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Housing has emerged as the largest issue to date in the election, which is still five months away. Housing Minister Nick Smith was in Christchurch this week with further announcements for the earthquake-damaged city. Business editor Dene Mackenzie reviews the announcements so far.
Housing Minister Nick Smith says it could take up to 20 years to address the imbalance between incomes and house prices.
Speaking recently on TVNZ's Q+A programme, Dr Smith said the target he had given his ministry went back to long-term affordability measures - which was the ratio of incomes to house prices.
''That's what really matters. Historically, that number's been about four for New Zealand. Currently in Auckland, it's seven. I've set that long-term objective of getting it back to four.
"That means incomes are growing faster than house prices and you need that repeatedly over a period of a decade or two to get those ratios down.''
Housing ownership had gone backwards each year since 1987, he said. A fall in home ownership from about 75% in New Zealand to the present about 65% had occurred over that period.
There was no instant magic bullet the Government could use to
change those 20-year trends, Dr Smith said.
Labour has proposed a capital gains tax, which leader David Cunliffe said would stop the tax subsidies to speculators who were locking young New Zealanders out of their first homes.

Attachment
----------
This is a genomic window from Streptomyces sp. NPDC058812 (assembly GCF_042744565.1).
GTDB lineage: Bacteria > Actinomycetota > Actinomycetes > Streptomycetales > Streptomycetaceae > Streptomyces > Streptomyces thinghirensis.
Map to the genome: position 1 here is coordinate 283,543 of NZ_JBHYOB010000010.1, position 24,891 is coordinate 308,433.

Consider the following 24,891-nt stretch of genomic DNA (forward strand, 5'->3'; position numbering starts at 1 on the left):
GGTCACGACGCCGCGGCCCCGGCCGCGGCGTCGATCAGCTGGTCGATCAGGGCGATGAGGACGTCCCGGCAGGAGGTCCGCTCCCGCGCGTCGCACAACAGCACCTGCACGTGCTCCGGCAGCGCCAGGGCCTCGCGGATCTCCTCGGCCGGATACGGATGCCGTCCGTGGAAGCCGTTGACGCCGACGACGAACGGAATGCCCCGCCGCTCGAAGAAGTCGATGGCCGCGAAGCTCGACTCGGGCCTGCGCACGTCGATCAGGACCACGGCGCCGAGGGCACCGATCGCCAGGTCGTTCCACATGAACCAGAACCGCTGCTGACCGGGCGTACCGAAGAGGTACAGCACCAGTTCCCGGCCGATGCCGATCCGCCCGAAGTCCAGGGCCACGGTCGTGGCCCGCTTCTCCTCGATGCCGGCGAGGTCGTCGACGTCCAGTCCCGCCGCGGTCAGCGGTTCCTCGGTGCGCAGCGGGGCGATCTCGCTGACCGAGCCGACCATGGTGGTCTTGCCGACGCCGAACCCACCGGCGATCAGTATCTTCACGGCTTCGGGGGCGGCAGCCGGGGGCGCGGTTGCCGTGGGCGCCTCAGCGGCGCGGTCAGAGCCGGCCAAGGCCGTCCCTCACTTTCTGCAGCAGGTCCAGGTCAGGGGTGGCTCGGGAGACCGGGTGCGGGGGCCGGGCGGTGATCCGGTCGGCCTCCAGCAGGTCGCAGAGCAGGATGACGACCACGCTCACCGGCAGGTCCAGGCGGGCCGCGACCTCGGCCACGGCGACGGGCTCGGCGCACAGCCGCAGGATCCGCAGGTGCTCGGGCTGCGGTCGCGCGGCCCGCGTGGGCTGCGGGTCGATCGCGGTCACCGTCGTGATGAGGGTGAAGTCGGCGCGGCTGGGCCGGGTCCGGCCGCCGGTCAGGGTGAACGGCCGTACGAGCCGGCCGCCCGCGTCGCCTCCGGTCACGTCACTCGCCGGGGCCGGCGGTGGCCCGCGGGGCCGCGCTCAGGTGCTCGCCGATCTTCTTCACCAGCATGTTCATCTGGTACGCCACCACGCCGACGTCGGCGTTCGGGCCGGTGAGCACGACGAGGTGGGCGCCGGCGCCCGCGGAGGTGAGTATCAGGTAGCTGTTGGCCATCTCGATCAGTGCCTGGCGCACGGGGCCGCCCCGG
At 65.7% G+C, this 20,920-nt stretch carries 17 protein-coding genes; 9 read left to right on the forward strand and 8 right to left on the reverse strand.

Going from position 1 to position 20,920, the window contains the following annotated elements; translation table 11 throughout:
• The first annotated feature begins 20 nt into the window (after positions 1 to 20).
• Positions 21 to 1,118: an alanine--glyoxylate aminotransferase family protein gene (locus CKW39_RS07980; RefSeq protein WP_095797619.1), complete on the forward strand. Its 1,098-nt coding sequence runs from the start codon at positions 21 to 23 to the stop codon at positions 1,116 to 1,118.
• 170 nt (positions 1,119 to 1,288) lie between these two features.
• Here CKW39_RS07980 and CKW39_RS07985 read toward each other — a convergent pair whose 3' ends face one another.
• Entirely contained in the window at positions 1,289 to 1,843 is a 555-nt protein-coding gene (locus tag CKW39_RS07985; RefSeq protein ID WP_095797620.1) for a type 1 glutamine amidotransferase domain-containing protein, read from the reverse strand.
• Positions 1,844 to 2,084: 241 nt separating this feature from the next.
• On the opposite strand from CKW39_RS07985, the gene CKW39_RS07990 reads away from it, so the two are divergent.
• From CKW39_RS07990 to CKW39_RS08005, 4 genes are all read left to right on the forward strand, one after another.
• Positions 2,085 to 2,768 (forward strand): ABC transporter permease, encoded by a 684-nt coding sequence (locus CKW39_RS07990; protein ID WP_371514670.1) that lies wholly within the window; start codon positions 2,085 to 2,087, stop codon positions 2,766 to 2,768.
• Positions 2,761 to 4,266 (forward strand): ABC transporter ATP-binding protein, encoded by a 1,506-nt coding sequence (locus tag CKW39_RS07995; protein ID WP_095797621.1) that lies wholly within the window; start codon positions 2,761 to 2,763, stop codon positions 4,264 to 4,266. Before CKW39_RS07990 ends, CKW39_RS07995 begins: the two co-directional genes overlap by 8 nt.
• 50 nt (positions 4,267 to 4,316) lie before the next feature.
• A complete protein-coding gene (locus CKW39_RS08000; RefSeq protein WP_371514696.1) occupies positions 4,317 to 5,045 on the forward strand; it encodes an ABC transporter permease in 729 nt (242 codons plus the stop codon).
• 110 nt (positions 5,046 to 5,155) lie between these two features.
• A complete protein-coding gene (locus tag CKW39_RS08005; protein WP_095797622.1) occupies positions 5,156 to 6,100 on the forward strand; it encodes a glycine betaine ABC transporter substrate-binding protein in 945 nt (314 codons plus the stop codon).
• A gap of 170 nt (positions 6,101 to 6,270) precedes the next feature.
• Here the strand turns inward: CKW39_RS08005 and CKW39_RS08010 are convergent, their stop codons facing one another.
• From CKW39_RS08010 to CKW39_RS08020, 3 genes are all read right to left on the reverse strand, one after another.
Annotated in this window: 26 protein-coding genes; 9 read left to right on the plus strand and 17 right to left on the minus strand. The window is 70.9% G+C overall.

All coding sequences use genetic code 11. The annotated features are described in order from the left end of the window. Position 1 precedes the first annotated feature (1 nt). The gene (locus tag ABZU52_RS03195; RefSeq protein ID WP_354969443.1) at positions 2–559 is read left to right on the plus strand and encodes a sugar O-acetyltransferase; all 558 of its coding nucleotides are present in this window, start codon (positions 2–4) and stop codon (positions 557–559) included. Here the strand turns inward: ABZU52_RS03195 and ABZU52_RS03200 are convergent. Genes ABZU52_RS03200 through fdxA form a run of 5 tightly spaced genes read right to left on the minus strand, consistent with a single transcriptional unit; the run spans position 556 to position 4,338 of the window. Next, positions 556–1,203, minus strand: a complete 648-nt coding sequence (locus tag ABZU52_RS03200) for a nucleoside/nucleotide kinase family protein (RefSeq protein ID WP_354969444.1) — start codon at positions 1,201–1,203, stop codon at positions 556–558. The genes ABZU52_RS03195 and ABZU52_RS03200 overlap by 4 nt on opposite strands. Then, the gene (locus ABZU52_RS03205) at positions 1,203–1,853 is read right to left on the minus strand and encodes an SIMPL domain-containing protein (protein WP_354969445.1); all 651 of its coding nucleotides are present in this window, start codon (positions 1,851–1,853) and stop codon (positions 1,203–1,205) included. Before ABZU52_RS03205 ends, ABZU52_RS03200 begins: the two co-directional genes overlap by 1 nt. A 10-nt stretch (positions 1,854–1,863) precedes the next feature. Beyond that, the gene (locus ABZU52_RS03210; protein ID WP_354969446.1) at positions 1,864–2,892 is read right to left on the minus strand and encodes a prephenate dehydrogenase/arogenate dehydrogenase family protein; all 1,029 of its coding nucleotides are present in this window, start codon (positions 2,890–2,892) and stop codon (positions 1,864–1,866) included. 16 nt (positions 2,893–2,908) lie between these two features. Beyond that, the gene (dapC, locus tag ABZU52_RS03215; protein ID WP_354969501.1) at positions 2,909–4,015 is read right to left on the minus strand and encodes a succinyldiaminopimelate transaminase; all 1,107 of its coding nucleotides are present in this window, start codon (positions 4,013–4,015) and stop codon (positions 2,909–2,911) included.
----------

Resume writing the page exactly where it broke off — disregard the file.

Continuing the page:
But Dr Smith said a capital gains tax would make no difference to the housing market.
The Productivity Commission did not mention foreign buyers in its 200-page report.
''They did a comprehensive look at this debate around capital gains tax and said no, it won't make a difference. So look across the Tasman to Australia. They've got restrictions on farm buyers. They've got a capital gains tax of sorts and their house prices have gone up by more than New Zealand in the last 12 months.''
Mr Cunliffe said the problem in Australia would be much worse if the tax policies were not in place.
''We're not talking about crashing house prices. There is no way that house prices are going to crash. Middle New Zealand does not have to worry about that.
"But what we don't want - what I don't want - I've got one home [and] I don't want to see the value of it crash. But I don't want my two sons locked out of the market when they come to need a home.''
Housing was one of the crucial issues in this year's election, he said.
Dr Smith was in Christchurch again on Wednesday announcing more help for the housing issues in the city.
The Government would invest $75 million through a new Christchurch Housing Accord Fund and the Christchurch City Council would invest $50 million in a new housing entity.
Two villages totalling 180 homes would be developed by the Government on council-owned land in Colombo St and Welles St.
Those would expand the homes available for temporary accommodation while families rebuilt their homes. The units would be sold later as affordable homes on the open market.
The council and the Government would continue working together to encourage private sector residential development, particularly in encouraging more affordable housing, Dr Smith said.
Earlier in the week, Social Development Minister Paula Bennett and Dr Smith visited new community housing provider Vision West to view one of the West Auckland homes to be rented with an income-related rent subsidy.